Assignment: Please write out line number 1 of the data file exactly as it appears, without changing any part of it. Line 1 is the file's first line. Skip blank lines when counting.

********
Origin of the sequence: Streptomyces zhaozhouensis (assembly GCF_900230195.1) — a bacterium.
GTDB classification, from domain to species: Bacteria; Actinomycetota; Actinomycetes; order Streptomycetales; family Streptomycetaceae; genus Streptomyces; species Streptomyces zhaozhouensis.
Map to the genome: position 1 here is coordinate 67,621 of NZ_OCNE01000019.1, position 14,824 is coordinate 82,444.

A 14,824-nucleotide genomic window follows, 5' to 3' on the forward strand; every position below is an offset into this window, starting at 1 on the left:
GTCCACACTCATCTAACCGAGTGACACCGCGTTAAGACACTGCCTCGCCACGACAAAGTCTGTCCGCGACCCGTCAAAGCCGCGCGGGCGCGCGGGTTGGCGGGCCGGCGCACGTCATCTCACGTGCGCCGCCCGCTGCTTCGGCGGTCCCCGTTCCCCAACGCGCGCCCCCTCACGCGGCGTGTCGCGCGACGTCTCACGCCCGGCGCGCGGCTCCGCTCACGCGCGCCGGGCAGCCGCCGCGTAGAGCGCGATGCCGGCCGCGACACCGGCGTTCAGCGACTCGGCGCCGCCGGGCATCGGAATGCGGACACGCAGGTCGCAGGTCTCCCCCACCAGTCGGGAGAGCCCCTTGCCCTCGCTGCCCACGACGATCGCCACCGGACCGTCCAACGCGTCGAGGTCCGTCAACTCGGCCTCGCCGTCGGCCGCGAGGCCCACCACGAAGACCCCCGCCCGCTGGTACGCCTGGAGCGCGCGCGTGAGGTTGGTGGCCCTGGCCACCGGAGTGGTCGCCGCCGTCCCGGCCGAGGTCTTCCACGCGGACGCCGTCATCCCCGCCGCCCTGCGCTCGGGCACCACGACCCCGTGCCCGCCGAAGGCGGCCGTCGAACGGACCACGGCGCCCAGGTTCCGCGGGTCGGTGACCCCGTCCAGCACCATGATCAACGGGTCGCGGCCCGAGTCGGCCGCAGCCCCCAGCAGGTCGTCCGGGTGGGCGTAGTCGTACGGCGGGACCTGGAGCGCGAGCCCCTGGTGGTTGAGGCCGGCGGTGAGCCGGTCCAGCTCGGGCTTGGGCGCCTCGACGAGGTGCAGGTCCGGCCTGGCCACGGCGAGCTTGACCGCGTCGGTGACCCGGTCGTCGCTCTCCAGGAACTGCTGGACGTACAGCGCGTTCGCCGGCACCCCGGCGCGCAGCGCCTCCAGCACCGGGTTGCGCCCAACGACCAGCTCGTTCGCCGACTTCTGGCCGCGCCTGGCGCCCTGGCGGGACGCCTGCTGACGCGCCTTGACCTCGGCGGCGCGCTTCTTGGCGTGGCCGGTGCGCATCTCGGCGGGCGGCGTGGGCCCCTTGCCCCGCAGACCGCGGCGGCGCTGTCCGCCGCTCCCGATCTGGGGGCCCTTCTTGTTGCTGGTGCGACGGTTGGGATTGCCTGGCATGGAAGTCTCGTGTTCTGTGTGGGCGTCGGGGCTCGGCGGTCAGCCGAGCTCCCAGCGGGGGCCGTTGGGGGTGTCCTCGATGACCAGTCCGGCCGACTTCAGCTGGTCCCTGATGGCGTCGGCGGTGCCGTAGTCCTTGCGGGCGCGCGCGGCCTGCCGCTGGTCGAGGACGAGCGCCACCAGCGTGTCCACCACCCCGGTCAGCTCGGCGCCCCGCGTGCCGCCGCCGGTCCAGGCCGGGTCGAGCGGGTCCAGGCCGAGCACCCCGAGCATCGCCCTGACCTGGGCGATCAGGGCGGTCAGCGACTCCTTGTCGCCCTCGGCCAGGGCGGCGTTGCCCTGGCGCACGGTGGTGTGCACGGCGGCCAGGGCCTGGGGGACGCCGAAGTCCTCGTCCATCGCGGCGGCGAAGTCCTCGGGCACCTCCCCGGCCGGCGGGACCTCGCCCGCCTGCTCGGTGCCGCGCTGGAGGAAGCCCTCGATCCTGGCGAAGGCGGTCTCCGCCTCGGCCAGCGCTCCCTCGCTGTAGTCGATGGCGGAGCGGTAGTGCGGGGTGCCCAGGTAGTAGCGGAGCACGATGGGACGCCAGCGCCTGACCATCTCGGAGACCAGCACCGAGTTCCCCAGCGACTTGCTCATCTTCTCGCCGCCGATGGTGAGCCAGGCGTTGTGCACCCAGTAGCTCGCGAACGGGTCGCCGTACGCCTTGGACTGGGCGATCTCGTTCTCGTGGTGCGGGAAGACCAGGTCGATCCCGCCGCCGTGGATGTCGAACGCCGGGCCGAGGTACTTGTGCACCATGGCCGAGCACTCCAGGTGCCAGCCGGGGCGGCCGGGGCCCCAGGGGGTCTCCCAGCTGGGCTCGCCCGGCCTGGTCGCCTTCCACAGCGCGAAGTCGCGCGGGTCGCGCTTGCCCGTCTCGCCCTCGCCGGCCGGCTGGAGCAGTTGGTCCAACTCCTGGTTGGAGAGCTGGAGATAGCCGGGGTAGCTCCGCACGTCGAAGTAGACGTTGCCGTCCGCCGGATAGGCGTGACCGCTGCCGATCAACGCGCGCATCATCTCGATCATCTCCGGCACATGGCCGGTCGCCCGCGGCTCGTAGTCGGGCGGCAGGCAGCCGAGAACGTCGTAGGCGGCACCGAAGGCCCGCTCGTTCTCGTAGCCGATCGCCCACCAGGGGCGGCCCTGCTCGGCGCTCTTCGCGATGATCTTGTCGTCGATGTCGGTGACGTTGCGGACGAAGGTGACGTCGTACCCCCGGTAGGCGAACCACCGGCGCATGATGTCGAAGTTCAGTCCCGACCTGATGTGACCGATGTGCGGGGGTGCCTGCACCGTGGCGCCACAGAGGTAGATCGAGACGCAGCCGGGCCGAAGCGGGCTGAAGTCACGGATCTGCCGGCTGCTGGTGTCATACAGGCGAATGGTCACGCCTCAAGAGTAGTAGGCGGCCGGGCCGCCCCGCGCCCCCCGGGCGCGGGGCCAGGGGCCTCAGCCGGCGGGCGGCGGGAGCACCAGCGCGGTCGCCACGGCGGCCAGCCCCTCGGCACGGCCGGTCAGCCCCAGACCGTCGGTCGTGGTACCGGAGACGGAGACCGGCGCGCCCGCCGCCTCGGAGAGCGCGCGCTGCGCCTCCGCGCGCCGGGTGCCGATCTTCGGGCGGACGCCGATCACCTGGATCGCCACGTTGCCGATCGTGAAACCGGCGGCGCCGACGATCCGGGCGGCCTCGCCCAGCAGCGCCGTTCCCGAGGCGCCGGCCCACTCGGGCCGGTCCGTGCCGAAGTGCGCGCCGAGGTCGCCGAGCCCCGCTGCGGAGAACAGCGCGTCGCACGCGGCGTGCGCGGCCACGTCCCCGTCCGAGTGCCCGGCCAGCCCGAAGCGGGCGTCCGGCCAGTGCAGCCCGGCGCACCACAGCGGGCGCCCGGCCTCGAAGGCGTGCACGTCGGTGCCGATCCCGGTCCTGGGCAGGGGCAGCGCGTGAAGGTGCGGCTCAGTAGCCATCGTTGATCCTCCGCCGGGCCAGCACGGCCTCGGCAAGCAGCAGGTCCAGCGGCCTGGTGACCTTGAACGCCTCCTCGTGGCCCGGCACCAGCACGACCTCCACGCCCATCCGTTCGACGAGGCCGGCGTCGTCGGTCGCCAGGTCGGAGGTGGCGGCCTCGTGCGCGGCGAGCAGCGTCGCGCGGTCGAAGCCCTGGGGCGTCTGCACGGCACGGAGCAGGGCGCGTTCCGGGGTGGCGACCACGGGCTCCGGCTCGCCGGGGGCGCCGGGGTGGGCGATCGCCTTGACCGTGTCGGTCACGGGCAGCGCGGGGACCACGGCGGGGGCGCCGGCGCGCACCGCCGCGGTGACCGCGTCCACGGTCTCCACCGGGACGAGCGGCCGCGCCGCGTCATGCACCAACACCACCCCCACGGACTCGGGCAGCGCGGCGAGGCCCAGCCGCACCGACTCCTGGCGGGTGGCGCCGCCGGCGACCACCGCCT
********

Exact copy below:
Origin of the sequence: Streptomyces zhaozhouensis (assembly GCF_900230195.1) — a bacterium.